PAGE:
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Linguistic-Historical Implications of an Old Germanic Loan – Romanian gard ‘fence, enclosure, weir, garden’

Adrian Poruciuc


Published: 2009/12/01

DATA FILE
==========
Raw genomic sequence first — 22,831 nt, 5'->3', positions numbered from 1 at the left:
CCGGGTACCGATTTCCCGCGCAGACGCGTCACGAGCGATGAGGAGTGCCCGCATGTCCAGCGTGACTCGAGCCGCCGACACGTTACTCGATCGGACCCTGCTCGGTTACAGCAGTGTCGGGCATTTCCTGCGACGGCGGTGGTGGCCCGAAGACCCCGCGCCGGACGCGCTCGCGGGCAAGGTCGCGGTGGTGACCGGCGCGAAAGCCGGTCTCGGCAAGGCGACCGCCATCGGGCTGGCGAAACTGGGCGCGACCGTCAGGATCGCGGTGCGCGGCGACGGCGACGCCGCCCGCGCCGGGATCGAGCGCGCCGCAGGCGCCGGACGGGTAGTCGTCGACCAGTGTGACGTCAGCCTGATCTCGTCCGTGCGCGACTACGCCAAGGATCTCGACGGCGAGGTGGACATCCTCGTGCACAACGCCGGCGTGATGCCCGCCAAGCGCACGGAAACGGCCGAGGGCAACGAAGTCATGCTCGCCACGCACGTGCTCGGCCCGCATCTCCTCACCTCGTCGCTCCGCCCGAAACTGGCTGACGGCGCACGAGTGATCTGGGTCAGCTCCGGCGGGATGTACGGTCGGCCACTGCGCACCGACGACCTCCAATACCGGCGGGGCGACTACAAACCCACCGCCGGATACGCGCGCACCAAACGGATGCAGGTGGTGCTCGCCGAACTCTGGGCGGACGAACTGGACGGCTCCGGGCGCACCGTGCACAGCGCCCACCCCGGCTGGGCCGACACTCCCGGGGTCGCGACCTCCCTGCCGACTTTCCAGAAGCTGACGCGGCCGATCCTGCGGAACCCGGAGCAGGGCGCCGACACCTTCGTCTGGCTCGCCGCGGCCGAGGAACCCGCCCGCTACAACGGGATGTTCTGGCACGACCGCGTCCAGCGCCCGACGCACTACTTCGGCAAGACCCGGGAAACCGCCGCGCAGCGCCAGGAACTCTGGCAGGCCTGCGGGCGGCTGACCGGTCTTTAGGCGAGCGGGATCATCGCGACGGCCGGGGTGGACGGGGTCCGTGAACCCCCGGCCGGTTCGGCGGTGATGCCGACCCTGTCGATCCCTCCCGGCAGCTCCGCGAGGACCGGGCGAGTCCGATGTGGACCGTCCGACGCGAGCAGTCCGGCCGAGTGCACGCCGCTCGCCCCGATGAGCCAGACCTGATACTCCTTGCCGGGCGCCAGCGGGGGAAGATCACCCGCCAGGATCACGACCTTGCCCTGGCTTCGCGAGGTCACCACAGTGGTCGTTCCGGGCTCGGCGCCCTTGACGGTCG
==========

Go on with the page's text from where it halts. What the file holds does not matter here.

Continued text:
The author of this article aims to clarify the etymology of the much discussed Romanian term gard. Three main etymological explanations have so far been proposed for that term: (1) earliest of all, Diez considered that Gothic gards (‘house, homestead, household enclosure, court, courtyard, praetorium, household, family’) could account for both Romanian gard and Albanian gardh (‘fence, hedge, palisade, dam’); about one century later Gamillscheg also sustained the Old Germanic origin of Romanian gard; (2) most other scholars joined Miklosich’s authoritative opinion according to which Romanian gard simply derived from Old Slavic grad? (‘city’); (3) in more recent times, several specialists considered Romanian gard to be a substratal (Thraco-Dacian) term closely related to Albanian gardh. The present author puts forward his own arguments (linguistic, as well as historical, archaeological and ethnological) in favor of the Old Germanic origin of Romanian gard.

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